Not surprisingly, the Manifesto has inspired a flood of activity, including departmental examinations, full-faculty retreats, pilot courses, and wholesale change from the ground-level up. It has become a framework for discussion within professional societies of musicians, scholars, and educators, in presentations, panels, and study groups. It is now required reading in some graduate seminars, and for faculty-student colloquia at various universities. Reports from across the U.S. and internationally indicate that colleagues are taking the Manifesto to task, figuring components that work for them, and puzzling out how the pillars may guide the reconstruction of undergraduate studies. Through various on-site campus visits and collegial exchanges, I’ve observed a number of phenomena: (a) Upper-structure courses and experiences are reflecting the pillars, but core courses at the freshman-foundational level are holding to an earlier model in which creativity, diversity, and integration are yet minimally featured, (b) Diversity ranks highest of the pillars in motion, as new courses and new strands within continuing courses are being developed and piloted to teach a broader repertoire, (c) Creativity is still minimally reflected in programs, and continues to appear most frequently in specific courses in composition, jazz studies, and music education methods (this last at an often lower level of skill proficiency or expectation), (d) Integration, conceivably most evident through a teaming effort of dedicated faculty to teach together or at least to design courses that reflect a blend of academic and applied ideas and events, is yet rarely present, (e) Faculty in smaller college/university music units are more likely than larger music units to be actively converting Manifesto recommendations to active-change opportunities, often with expressed purposes of recruitment and enrollment, (f) Prospects for change through new hiring opportunities are a topic of faculty conversation, with thoughts of whether searches could draw faculty with expertise in areas such as improvisation, ethnomusicology, and applied music of jazz, popular, and various world music practices. Rather than to name particular programs for which the Manifesto is serving as a guide to change, I can say with assurance that they are found in locations along the eastern seaboard, in the Midwest, across the south, and in the West. Programs seeking relevance in Australia are working through the pillars, too, a number of European programs have noted their interest in featuring the pillars in their program, and a brand new program emerging in Yangon, Myanmar, is taking the Manifesto to heart in its studies aimed at the development of artist-musicians and teachers.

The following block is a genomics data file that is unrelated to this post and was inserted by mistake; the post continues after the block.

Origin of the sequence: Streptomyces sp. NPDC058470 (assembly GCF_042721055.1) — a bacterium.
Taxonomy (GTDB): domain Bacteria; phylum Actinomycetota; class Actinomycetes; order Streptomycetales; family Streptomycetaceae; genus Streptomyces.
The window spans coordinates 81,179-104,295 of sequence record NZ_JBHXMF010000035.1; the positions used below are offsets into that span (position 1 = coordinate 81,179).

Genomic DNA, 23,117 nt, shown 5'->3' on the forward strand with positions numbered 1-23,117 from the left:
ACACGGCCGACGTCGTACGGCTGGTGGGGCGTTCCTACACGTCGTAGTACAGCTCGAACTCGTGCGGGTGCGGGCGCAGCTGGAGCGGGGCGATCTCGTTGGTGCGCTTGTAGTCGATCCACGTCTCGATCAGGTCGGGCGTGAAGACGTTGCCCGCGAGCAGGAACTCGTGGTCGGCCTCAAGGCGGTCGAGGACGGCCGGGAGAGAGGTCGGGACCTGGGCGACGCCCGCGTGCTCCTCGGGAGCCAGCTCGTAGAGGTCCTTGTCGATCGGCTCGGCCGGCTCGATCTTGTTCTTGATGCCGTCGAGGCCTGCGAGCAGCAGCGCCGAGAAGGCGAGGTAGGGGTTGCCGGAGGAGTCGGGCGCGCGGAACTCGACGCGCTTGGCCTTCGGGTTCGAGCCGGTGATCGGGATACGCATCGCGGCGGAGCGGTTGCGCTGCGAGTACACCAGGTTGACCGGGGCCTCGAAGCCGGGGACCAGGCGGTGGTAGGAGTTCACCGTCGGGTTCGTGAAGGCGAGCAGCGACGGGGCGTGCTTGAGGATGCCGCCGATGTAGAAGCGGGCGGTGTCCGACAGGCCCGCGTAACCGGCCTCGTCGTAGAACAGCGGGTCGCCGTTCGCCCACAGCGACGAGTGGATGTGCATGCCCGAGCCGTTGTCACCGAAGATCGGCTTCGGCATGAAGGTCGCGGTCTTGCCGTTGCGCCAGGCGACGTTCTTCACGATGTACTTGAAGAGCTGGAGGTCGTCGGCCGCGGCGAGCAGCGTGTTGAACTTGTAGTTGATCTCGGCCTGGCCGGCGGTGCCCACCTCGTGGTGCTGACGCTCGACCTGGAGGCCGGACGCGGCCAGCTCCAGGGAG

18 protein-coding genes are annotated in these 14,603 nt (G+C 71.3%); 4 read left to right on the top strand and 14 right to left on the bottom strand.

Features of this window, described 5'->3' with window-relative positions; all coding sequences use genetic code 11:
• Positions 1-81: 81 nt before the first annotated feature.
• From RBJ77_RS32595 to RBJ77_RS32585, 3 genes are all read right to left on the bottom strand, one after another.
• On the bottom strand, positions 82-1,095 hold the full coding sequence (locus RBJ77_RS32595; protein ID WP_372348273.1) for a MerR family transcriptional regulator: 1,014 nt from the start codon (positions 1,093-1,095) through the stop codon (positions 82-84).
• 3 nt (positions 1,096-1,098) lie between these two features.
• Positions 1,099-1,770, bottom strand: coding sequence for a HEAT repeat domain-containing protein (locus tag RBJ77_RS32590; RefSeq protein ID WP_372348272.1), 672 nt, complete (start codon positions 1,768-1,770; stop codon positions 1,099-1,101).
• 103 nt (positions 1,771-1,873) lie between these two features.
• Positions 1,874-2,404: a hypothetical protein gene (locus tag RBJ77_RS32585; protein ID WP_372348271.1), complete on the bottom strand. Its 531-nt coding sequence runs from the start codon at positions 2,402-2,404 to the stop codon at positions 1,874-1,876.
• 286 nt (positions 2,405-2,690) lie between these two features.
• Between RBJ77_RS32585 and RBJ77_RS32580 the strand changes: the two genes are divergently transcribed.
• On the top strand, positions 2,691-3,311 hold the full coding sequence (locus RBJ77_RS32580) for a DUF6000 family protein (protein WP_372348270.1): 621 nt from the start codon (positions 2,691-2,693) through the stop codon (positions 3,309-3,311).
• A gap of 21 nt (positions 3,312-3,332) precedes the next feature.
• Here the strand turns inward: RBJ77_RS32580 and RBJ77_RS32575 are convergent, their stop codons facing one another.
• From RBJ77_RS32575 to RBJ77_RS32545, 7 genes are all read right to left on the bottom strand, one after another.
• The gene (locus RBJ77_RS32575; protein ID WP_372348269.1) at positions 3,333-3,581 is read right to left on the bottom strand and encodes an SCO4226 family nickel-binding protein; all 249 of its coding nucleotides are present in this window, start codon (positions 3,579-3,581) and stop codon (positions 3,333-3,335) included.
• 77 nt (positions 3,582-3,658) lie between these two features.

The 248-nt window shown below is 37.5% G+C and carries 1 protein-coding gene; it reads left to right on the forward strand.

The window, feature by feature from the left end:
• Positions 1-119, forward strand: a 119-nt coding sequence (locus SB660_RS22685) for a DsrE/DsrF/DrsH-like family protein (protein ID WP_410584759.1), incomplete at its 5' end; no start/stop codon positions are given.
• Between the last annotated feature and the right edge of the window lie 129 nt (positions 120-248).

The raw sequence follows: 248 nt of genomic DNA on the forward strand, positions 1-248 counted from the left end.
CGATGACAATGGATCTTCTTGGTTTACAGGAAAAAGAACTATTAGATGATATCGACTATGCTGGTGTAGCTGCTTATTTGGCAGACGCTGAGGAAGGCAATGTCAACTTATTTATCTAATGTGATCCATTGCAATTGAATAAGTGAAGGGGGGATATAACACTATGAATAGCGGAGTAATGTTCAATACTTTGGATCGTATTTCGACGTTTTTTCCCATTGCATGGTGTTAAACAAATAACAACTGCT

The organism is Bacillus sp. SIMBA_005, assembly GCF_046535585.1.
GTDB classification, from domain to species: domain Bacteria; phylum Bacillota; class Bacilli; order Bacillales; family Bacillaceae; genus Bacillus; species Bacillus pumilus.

A slim volume was recently released by Routledge to encapsulate essential notions of the Manifesto, and to take the discourse into the current “post-Manifesto” time. Redefining Music Studies in an Age of Change: Creativity, Diversity and Integration, co-authored by Ed Sarath, David Myers, and myself (2017), conveniently contains the Manifesto while also working through the backdrop of its development, expanding upon issues of creativity, diversity, and integration, examining models of change, and offering some (but not many) practical steps towards realizing the Manifesto’s vision. As members of the Task Force, we’ve been close to the ideals and have continued to be in dialogue with colleagues about the fit (and adjustment) of the recommendations to various undergraduate programs. We have individually authored our chapters in the Routledge volume because of our varied expertise, and we allowed that we would each interpret the Manifesto and develop particular components of it in ways that reflected our personal experience and passion for change. We have continued our desire in this volume to awaken thought and action on points of relevance, tradition, transition, and full-on transformation of music studies. Certainly, much work remains ahead of us all in honing relevant undergraduate music studies, but it appears that an effort is widespread and on the increase to commit to thoughtful change in ways that can refresh our programs, hone the skills of our students, and connect what we do on our campuses with the communities to which our students will return. The CMS Task Force is now long disbanded, having completed their deliberations in what now seems to have been but a fleeting moment in the long history of the Society. They worked together as a temporary ad hoc group, they offered ideas for consideration by their colleagues, and they understood that no vote needed to be taken on their Manifesto of ideals. They succeeded at their task, to raise an awareness of the relevance of undergraduate music studies to the world outside the academy.